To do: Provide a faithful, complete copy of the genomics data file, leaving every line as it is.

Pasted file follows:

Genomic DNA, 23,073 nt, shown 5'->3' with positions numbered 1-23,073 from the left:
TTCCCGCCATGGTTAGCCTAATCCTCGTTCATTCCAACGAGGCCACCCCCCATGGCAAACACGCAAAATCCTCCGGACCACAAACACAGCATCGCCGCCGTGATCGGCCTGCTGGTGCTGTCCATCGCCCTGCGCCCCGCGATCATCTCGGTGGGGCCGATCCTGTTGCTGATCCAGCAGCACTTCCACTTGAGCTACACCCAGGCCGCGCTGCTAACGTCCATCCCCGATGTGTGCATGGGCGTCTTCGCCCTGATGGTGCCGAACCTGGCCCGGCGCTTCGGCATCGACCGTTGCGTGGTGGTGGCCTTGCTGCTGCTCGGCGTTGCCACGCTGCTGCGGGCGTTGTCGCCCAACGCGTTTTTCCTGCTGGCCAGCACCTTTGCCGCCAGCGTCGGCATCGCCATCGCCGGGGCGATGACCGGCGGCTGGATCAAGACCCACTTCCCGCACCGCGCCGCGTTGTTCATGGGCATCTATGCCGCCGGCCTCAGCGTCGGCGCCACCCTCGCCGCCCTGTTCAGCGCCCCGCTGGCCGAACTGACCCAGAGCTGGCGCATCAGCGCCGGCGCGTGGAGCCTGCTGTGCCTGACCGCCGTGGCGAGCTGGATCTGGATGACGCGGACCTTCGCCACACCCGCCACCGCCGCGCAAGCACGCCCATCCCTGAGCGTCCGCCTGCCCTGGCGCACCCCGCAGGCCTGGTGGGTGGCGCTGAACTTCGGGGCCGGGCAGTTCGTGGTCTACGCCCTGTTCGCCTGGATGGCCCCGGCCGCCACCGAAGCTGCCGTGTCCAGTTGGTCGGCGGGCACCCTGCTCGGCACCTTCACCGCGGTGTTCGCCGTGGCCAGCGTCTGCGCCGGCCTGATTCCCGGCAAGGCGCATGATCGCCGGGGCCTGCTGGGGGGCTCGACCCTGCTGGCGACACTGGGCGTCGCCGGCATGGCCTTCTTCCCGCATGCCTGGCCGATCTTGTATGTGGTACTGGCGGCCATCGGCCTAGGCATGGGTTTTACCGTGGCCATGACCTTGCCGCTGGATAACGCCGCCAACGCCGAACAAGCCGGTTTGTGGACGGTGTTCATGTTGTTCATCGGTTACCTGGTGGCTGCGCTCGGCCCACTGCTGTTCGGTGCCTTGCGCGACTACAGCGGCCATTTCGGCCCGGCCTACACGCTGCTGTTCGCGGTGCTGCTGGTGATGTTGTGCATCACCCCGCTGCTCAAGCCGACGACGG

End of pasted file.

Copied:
Genomic DNA, 23,073 nt, shown 5'->3' with positions numbered 1-23,073 from the left:
TTCCCGCCATGGTTAGCCTAATCCTCGTTCATTCCAACGAGGCCACCCCCCATGGCAAACACGCAAAATCCTCCGGACCACAAACACAGCATCGCCGCCGTGATCGGCCTGCTGGTGCTGTCCATCGCCCTGCGCCCCGCGATCATCTCGGTGGGGCCGATCCTGTTGCTGATCCAGCAGCACTTCCACTTGAGCTACACCCAGGCCGCGCTGCTAACGTCCATCCCCGATGTGTGCATGGGCGTCTTCGCCCTGATGGTGCCGAACCTGGCCCGGCGCTTCGGCATCGACCGTTGCGTGGTGGTGGCCTTGCTGCTGCTCGGCGTTGCCACGCTGCTGCGGGCGTTGTCGCCCAACGCGTTTTTCCTGCTGGCCAGCACCTTTGCCGCCAGCGTCGGCATCGCCATCGCCGGGGCGATGACCGGCGGCTGGATCAAGACCCACTTCCCGCACCGCGCCGCGTTGTTCATGGGCATCTATGCCGCCGGCCTCAGCGTCGGCGCCACCCTCGCCGCCCTGTTCAGCGCCCCGCTGGCCGAACTGACCCAGAGCTGGCGCATCAGCGCCGGCGCGTGGAGCCTGCTGTGCCTGACCGCCGTGGCGAGCTGGATCTGGATGACGCGGACCTTCGCCACACCCGCCACCGCCGCGCAAGCACGCCCATCCCTGAGCGTCCGCCTGCCCTGGCGCACCCCGCAGGCCTGGTGGGTGGCGCTGAACTTCGGGGCCGGGCAGTTCGTGGTCTACGCCCTGTTCGCCTGGATGGCCCCGGCCGCCACCGAAGCTGCCGTGTCCAGTTGGTCGGCGGGCACCCTGCTCGGCACCTTCACCGCGGTGTTCGCCGTGGCCAGCGTCTGCGCCGGCCTGATTCCCGGCAAGGCGCATGATCGCCGGGGCCTGCTGGGGGGCTCGACCCTGCTGGCGACACTGGGCGTCGCCGGCATGGCCTTCTTCCCGCATGCCTGGCCGATCTTGTATGTGGTACTGGCGGCCATCGGCCTAGGCATGGGTTTTACCGTGGCCATGACCTTGCCGCTGGATAACGCCGCCAACGCCGAACAAGCCGGTTTGTGGACGGTGTTCATGTTGTTCATCGGTTACCTGGTGGCTGCGCTCGGCCCACTGCTGTTCGGTGCCTTGCGCGACTACAGCGGCCATTTCGGCCCGGCCTACACGCTGCTGTTCGCGGTGCTGCTGGTGATGTTGTGCATCACCCCGCTGCTCAAGCCGACGACGG